Fears of fresh Myanmar violence as Rohingya crisis intensifies

Monday, 09 Oct, 2017

The United Nations says it is bracing for a possible further exodus of Rohingya Muslim refugees from Myanmar into Bangladesh. An equal number had previously fled Myanmar since 1978.

An average of 2,000 Rohingya cross the border everyday for safety making refugee situation in south-eastern Bangladeshi district of Cox's Bazar more complex, according to a statement issued by International Organization for Migration (IOM).

With that in mind, the government's current plans to build the world's biggest refugee camp in Kutupalong, one that will be capable of housing more than 800,000 refugees, is admirable - but it presents some clear concerns over the matters of health care. Many under 18 living in makeshift camp at Cox's Bazar highly traumatized after seeing family members killed and home set on fire. Jewel's father, Babul Hossain, told the French news agency, AFP. The United Nations has praised Bangladesh's "extraordinary spirit of generosity" in opening up its borders.

More than half a million Rohingya have arrived in Bangladesh since Burmese forces began a crackdown in Rakhine State at the end of August, in a response to anti-state violence that has been likened to genocide.

Hasina said Bangladesh took an appropriate stance to draw worldwide community's attention to the Rohingya crisis which also compelled Myanmar to open talks on the issue.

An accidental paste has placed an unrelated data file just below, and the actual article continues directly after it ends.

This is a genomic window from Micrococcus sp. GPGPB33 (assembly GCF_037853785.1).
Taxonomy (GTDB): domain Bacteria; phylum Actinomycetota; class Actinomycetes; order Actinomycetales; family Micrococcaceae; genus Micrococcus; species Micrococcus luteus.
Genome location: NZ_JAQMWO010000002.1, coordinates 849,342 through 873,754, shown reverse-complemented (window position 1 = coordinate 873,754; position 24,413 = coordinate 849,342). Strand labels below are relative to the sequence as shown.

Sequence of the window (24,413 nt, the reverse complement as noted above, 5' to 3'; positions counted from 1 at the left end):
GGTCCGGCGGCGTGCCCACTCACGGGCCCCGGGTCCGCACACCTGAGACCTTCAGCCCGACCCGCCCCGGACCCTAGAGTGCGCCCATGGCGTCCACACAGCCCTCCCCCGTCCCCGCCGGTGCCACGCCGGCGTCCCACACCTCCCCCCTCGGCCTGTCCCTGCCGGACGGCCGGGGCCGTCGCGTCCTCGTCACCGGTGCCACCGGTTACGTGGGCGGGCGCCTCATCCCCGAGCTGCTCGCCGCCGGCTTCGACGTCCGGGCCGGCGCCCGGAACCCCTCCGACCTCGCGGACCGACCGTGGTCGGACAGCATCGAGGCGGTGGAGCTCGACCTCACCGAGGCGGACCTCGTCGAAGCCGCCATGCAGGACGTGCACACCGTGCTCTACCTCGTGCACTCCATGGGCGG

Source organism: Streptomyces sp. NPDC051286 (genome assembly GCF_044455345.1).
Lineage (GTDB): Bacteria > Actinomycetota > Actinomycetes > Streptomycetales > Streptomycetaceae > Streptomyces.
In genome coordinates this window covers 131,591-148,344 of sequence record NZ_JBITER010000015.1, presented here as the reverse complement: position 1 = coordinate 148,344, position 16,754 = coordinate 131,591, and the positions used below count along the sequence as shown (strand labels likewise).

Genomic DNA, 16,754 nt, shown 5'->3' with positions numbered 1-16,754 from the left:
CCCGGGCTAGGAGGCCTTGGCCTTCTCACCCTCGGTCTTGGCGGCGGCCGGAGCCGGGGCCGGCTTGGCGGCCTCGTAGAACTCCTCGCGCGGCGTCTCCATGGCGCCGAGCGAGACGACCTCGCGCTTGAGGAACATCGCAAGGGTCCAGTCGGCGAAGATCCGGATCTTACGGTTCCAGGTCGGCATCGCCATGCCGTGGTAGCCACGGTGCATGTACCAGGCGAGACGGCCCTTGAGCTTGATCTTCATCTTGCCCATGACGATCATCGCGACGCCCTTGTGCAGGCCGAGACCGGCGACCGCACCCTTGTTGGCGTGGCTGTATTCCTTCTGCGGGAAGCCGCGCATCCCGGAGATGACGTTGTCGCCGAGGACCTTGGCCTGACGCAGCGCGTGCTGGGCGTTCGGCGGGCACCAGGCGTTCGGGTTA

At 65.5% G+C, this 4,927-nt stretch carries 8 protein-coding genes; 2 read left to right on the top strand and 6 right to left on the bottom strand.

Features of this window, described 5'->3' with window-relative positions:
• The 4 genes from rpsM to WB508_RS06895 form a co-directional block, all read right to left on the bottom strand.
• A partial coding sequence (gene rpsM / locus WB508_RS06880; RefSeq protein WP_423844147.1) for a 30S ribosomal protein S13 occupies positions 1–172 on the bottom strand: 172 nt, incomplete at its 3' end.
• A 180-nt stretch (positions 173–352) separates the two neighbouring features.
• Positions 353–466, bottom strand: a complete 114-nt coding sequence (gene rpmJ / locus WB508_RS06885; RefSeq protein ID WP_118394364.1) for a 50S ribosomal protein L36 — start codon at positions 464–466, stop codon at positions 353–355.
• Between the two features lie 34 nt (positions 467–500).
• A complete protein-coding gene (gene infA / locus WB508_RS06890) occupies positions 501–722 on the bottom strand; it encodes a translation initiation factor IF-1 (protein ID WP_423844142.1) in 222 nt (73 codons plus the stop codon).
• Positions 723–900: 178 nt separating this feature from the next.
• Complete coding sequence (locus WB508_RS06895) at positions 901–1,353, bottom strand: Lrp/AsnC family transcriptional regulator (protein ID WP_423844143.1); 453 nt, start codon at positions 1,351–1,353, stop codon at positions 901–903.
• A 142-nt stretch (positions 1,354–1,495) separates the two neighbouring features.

On Saturday, Hasina reiterated that the settlements for Rohingya Muslims would be temporary until they returned to their homes in Myanmar.

But a post on the page of the office of army chief Min Aung Hlaing said blazes at seven houses in a Rohingya village early Wednesday were started by an "Einu" or a militant from the Arakan Rohingya Salvation Army (ARSA).

During the first few days of the latest influx, Bangladesh kept its border closed but later chose to open it up to Rohingyas.

The UN has condemned Myanmar's refusal to grant it access to Rakhine state - the scene of the alleged ethnic cleansing of Rohingya Muslims. While the worst of the violence appears to have abated, insecurity, food shortages and tensions with Buddhist neighbours are still driving thousands of Rohingya to make the arduous trek to Bangladesh. It triggered a fresh influx of refugees towards neighboring Bangladesh, though the country sealed off its border to refugees.